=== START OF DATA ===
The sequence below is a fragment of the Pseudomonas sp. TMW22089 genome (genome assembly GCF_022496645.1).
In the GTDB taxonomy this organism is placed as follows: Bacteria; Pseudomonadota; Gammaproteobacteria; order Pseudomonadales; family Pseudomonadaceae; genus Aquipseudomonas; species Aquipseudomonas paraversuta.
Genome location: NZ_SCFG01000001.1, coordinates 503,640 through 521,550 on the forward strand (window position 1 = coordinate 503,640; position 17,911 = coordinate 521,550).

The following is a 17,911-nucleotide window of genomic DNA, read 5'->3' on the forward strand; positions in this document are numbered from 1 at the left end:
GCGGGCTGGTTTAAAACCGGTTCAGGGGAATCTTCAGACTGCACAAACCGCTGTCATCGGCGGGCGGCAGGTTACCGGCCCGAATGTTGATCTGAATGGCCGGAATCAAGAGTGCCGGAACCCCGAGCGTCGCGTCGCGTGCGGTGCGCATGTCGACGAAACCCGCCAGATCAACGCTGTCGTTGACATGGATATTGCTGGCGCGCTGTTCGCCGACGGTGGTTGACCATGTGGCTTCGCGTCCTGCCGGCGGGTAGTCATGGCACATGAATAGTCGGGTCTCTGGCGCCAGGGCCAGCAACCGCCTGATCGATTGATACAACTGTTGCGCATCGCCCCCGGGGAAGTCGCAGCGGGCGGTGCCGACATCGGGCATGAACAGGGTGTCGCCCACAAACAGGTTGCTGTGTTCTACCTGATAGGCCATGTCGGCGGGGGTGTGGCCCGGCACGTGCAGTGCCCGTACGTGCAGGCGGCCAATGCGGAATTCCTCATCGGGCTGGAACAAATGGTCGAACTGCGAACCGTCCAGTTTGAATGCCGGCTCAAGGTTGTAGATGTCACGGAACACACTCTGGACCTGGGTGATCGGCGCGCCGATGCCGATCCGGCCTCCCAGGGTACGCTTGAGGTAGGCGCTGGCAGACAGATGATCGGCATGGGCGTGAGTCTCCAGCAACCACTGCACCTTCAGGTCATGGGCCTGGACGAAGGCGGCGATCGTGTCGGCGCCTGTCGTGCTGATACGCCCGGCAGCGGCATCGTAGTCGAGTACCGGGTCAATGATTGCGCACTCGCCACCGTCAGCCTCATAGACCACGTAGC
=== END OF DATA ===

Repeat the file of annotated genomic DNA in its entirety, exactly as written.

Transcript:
The sequence below is a fragment of the Pseudomonas sp. TMW22089 genome (genome assembly GCF_022496645.1).
In the GTDB taxonomy this organism is placed as follows: Bacteria; Pseudomonadota; Gammaproteobacteria; order Pseudomonadales; family Pseudomonadaceae; genus Aquipseudomonas; species Aquipseudomonas paraversuta.
Genome location: NZ_SCFG01000001.1, coordinates 503,640 through 521,550 on the forward strand (window position 1 = coordinate 503,640; position 17,911 = coordinate 521,550).

The following is a 17,911-nucleotide window of genomic DNA, read 5'->3' on the forward strand; positions in this document are numbered from 1 at the left end:
GCGGGCTGGTTTAAAACCGGTTCAGGGGAATCTTCAGACTGCACAAACCGCTGTCATCGGCGGGCGGCAGGTTACCGGCCCGAATGTTGATCTGAATGGCCGGAATCAAGAGTGCCGGAACCCCGAGCGTCGCGTCGCGTGCGGTGCGCATGTCGACGAAACCCGCCAGATCAACGCTGTCGTTGACATGGATATTGCTGGCGCGCTGTTCGCCGACGGTGGTTGACCATGTGGCTTCGCGTCCTGCCGGCGGGTAGTCATGGCACATGAATAGTCGGGTCTCTGGCGCCAGGGCCAGCAACCGCCTGATCGATTGATACAACTGTTGCGCATCGCCCCCGGGGAAGTCGCAGCGGGCGGTGCCGACATCGGGCATGAACAGGGTGTCGCCCACAAACAGGTTGCTGTGTTCTACCTGATAGGCCATGTCGGCGGGGGTGTGGCCCGGCACGTGCAGTGCCCGTACGTGCAGGCGGCCAATGCGGAATTCCTCATCGGGCTGGAACAAATGGTCGAACTGCGAACCGTCCAGTTTGAATGCCGGCTCAAGGTTGTAGATGTCACGGAACACACTCTGGACCTGGGTGATCGGCGCGCCGATGCCGATCCGGCCTCCCAGGGTACGCTTGAGGTAGGCGCTGGCAGACAGATGATCGGCATGGGCGTGAGTCTCCAGCAACCACTGCACCTTCAGGTCATGGGCCTGGACGAAGGCGGCGATCGTGTCGGCGCCTGTCGTGCTGATACGCCCGGCAGCGGCATCGTAGTCGAGTACCGGGTCAATGATTGCGCACTCGCCACCGTCAGCCTCATAGACCACGTAGC